The term 'Kuntao' is a concept around which there has always been a great deal of uncertainty and debate. Is is usually described as a generic term used in much of Southeast Asia to designate martial arts of Chinese origin, the term deriving from the Fujian Chinese (Hokkienese) words for 'fist' (kun) and way or method (tao), although the term is often (see below). Kuntao is one of a number of martial arts styles found in Indonesia and Malaysia, coastal Thailand and the Western Philippines, including pukulan, silat, and pencak (these latter two generally being treated together as 'Pencak-Silat in contemporary parlance). However, the term Kuntao is not really equivalent to saying 'Kung Fu' or 'Wu Shu' (Chinese terms for martial arts) for in many cases Kuntao arts from Southeast Asia have diverged from their Chinese origins far enough to be considered distinct arts in their own rights. The relationship between Kuntao and the indigenous Indo-Malay martial arts found in Indonesia, Malaysia, Thailand and the western Philippines is far from clear. One scholar, Bruce A. Haines asserted of Kuntao, Silat and Pukulan that the terms 'refer to variations of the same Indonesian style that have developed in different geographical areas of the Indonesian archipelago'1 while Donn F. Draeger stressed the distinction between Kuntao and Silat, remarking vaguely that 'Kun-tao [sic] may have influenced pencak-silat and bersilat ... [p]erhaps the reverse is also true....'2. Draeger has also noted the existence of Kuntao systems which, with an eye towards integration into Indonesian society, redesignated themselves as forms of Silat. Bluntly, most commentators are not all that clear on what kuntao means, let alone what kind of martial arts it denotes.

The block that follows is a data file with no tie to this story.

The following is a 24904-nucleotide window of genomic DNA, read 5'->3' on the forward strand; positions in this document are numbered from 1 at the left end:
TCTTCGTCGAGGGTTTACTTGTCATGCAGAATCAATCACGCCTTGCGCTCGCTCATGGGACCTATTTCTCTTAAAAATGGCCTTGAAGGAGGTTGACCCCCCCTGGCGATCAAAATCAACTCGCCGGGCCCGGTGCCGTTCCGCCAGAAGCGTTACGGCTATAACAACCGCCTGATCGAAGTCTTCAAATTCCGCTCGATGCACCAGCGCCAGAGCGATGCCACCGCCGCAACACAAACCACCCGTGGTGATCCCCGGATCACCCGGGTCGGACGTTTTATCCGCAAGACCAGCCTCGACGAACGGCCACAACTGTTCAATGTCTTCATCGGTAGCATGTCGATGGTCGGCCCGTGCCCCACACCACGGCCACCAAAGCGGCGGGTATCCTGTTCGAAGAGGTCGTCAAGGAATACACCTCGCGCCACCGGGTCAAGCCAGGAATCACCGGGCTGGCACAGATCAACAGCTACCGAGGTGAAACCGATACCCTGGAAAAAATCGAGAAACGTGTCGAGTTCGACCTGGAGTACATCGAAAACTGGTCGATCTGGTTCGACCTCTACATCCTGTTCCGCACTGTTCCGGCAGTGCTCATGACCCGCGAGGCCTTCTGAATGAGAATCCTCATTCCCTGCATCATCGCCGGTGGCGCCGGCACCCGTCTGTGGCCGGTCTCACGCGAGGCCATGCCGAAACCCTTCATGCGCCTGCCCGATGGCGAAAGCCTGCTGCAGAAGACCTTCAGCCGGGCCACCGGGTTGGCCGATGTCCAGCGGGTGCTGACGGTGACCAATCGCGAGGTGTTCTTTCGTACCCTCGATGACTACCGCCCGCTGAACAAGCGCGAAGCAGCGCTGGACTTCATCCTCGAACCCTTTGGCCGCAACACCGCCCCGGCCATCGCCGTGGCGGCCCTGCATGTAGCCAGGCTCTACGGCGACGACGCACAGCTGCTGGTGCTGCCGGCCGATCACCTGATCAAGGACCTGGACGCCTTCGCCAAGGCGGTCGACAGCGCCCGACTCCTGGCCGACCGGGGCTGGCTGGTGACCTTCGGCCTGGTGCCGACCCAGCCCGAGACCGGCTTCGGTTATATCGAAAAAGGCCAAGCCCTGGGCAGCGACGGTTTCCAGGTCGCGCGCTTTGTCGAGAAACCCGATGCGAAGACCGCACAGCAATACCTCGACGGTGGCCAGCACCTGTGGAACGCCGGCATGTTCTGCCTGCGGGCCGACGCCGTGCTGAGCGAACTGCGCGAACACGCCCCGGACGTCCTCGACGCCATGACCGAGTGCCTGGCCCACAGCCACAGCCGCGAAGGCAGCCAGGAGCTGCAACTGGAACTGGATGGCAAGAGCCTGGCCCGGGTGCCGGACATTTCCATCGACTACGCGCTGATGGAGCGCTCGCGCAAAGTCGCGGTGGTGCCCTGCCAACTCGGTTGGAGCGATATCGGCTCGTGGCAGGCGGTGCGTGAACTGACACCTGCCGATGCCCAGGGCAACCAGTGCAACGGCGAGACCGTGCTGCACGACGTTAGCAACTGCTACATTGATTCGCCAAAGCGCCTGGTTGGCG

The term Kuntao is in fact a loan-word used in the Austronesian language variants common to Indonesia, Malaysia, Brunei, Eastern Thailand and the Philippines to refer to martial arts, sometimes, but not always, of Chinese origin. It derives from a Hokkienese (Fujianhua) idiom, kun tao () literally translated as 'fist way' but really an idiomatic generic meaning 'martial arts'. One encounters these same words romanised in a variety of different ways, such as koontao, kuntau and kun thau as well as kuntao. It is roughly equivalent to the Mandarin (Guoyeu) Chinese generic terms 'wushu', 'kuoshu' and 'chuan fa'. Because of a common idiomatic meaning, many commentators often inaccurately claim that kuntao is the Hokkien reading of the characters for chuan fa (), pronounced ken fat in Cantonese (Guangdonghua), and pronounced in Japanese variously as kenpo or kempo, although obviously the terminal character Tao (), meaning Way, philosophy or doctrine, is not the same as Fa () meaning rule or method.
Roughly speaking, there are four different referents for the term 'kuntao' in the Indo-Malay and Philippino usage, and distinguishing them depends heavily upon context. Kuntao can mean variously1:
There are, of course, many systems which would fit (3) or (4) but that opt for political or practical reasons to designate themselves as silat arts rather than forms of kuntao.